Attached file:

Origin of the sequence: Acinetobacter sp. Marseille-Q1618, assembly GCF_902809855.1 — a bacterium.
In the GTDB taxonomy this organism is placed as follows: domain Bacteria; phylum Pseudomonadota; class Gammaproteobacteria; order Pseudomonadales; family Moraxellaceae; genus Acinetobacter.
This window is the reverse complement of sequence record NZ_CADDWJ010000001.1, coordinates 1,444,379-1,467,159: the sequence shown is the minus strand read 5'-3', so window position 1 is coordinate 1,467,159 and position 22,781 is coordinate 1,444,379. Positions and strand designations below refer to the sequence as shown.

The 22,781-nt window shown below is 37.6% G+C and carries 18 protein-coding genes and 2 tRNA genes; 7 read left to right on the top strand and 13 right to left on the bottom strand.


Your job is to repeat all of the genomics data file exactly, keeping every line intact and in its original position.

Origin of the sequence: Acinetobacter sp. Marseille-Q1618, assembly GCF_902809855.1 — a bacterium.
In the GTDB taxonomy this organism is placed as follows: domain Bacteria; phylum Pseudomonadota; class Gammaproteobacteria; order Pseudomonadales; family Moraxellaceae; genus Acinetobacter.
This window is the reverse complement of sequence record NZ_CADDWJ010000001.1, coordinates 1,444,379-1,467,159: the sequence shown is the minus strand read 5'-3', so window position 1 is coordinate 1,467,159 and position 22,781 is coordinate 1,444,379. Positions and strand designations below refer to the sequence as shown.

The 22,781-nt window shown below is 37.6% G+C and carries 18 protein-coding genes and 2 tRNA genes; 7 read left to right on the top strand and 13 right to left on the bottom strand.